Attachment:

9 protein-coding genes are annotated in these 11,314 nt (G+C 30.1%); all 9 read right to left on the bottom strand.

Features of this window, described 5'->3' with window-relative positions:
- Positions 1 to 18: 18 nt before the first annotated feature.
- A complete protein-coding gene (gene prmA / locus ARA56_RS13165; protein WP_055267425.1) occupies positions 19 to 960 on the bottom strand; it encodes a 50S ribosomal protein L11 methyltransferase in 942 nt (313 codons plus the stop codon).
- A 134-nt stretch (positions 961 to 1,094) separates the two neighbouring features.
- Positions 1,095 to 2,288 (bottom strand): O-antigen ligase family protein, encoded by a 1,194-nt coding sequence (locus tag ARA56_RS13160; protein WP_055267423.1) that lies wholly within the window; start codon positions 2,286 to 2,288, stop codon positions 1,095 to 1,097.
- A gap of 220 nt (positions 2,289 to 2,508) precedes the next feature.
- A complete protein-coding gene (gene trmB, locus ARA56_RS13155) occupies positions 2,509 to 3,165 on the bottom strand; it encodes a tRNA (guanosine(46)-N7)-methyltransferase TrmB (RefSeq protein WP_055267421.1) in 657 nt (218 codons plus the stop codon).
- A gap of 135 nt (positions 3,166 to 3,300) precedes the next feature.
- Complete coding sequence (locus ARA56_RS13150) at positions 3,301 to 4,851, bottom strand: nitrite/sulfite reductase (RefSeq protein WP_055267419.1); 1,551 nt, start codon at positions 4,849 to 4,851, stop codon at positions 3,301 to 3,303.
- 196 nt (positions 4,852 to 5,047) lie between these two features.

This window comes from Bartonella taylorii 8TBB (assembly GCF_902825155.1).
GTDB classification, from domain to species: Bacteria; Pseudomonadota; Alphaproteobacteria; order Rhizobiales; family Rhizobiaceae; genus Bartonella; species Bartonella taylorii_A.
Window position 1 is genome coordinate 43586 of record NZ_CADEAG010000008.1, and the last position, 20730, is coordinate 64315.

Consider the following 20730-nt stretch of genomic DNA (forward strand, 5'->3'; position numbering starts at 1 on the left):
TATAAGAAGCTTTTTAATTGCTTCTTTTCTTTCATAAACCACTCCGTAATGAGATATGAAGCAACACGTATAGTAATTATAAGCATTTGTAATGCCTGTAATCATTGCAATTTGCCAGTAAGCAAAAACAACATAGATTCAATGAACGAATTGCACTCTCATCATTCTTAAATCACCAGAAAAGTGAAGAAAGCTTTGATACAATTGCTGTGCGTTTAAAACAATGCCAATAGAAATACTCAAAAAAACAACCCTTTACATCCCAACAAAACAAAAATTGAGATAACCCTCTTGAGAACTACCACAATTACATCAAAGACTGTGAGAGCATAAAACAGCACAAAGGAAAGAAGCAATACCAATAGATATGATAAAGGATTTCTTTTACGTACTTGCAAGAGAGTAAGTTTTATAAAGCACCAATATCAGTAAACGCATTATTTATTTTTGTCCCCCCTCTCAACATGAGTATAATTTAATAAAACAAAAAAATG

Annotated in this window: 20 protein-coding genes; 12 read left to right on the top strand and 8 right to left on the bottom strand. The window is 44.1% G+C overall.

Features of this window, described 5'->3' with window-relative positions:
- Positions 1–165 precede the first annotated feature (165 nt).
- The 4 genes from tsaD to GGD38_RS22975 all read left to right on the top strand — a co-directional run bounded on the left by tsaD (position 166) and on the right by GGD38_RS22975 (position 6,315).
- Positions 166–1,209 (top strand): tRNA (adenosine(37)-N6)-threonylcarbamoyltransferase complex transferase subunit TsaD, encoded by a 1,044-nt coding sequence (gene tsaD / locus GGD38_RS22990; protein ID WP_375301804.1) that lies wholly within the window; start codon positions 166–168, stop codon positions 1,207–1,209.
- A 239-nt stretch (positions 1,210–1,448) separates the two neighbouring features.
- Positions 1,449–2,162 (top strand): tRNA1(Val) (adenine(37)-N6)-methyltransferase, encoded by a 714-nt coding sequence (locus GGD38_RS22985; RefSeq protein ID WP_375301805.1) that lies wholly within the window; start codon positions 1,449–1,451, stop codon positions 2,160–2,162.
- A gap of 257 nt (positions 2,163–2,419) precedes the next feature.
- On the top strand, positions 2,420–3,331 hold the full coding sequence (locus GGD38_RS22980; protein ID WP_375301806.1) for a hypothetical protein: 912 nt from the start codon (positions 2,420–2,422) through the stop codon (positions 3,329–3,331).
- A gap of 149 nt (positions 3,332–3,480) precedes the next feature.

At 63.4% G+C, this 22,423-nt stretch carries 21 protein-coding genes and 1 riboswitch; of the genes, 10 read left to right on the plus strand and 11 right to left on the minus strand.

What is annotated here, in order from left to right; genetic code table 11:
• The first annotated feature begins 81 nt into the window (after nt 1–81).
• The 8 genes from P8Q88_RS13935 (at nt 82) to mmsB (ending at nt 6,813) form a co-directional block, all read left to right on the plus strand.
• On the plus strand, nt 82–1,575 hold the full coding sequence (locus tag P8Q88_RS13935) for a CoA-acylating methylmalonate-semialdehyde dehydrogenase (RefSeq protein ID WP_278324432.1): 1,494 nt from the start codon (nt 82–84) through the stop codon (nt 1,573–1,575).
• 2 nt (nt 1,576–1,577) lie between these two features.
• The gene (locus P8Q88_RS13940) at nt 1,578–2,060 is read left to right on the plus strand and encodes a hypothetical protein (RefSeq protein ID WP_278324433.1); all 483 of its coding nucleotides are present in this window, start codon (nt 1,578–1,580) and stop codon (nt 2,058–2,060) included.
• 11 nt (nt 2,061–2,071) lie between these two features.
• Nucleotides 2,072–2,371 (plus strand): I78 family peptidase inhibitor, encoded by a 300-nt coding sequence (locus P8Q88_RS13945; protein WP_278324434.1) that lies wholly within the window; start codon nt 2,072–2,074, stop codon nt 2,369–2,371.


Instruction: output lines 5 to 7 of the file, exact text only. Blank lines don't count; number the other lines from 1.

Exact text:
- A 134-nt stretch (positions 961 to 1,094) separates the two neighbouring features.
- Positions 1,095 to 2,288 (bottom strand): O-antigen ligase family protein, encoded by a 1,194-nt coding sequence (locus tag ARA56_RS13160; protein WP_055267423.1) that lies wholly within the window; start codon positions 2,286 to 2,288, stop codon positions 1,095 to 1,097.
- A gap of 220 nt (positions 2,289 to 2,508) precedes the next feature.